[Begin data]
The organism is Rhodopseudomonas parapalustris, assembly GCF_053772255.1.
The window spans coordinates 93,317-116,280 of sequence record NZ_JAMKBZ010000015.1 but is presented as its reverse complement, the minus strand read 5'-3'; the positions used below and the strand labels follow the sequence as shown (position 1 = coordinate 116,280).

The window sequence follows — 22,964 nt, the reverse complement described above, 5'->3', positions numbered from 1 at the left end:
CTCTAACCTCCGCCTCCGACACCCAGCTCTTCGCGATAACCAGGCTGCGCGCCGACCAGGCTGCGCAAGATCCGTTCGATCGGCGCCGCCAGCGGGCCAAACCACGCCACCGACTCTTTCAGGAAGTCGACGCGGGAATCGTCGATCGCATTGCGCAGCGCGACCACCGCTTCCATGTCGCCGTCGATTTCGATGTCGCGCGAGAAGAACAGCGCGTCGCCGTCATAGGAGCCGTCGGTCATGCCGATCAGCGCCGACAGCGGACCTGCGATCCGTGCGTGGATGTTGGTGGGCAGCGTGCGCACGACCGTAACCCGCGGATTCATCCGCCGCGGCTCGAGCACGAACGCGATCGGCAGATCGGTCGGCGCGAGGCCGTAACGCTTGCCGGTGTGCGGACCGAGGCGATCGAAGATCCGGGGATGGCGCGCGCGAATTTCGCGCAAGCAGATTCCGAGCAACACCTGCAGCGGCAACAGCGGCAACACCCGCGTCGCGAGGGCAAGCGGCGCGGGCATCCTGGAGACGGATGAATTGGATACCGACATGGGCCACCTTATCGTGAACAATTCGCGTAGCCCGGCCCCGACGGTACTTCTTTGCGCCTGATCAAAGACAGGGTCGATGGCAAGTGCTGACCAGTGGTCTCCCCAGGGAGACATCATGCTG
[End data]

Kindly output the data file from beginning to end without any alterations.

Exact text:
The organism is Rhodopseudomonas parapalustris, assembly GCF_053772255.1.
The window spans coordinates 93,317-116,280 of sequence record NZ_JAMKBZ010000015.1 but is presented as its reverse complement, the minus strand read 5'-3'; the positions used below and the strand labels follow the sequence as shown (position 1 = coordinate 116,280).

The window sequence follows — 22,964 nt, the reverse complement described above, 5'->3', positions numbered from 1 at the left end:
CTCTAACCTCCGCCTCCGACACCCAGCTCTTCGCGATAACCAGGCTGCGCGCCGACCAGGCTGCGCAAGATCCGTTCGATCGGCGCCGCCAGCGGGCCAAACCACGCCACCGACTCTTTCAGGAAGTCGACGCGGGAATCGTCGATCGCATTGCGCAGCGCGACCACCGCTTCCATGTCGCCGTCGATTTCGATGTCGCGCGAGAAGAACAGCGCGTCGCCGTCATAGGAGCCGTCGGTCATGCCGATCAGCGCCGACAGCGGACCTGCGATCCGTGCGTGGATGTTGGTGGGCAGCGTGCGCACGACCGTAACCCGCGGATTCATCCGCCGCGGCTCGAGCACGAACGCGATCGGCAGATCGGTCGGCGCGAGGCCGTAACGCTTGCCGGTGTGCGGACCGAGGCGATCGAAGATCCGGGGATGGCGCGCGCGAATTTCGCGCAAGCAGATTCCGAGCAACACCTGCAGCGGCAACAGCGGCAACACCCGCGTCGCGAGGGCAAGCGGCGCGGGCATCCTGGAGACGGATGAATTGGATACCGACATGGGCCACCTTATCGTGAACAATTCGCGTAGCCCGGCCCCGACGGTACTTCTTTGCGCCTGATCAAAGACAGGGTCGATGGCAAGTGCTGACCAGTGGTCTCCCCAGGGAGACATCATGCTG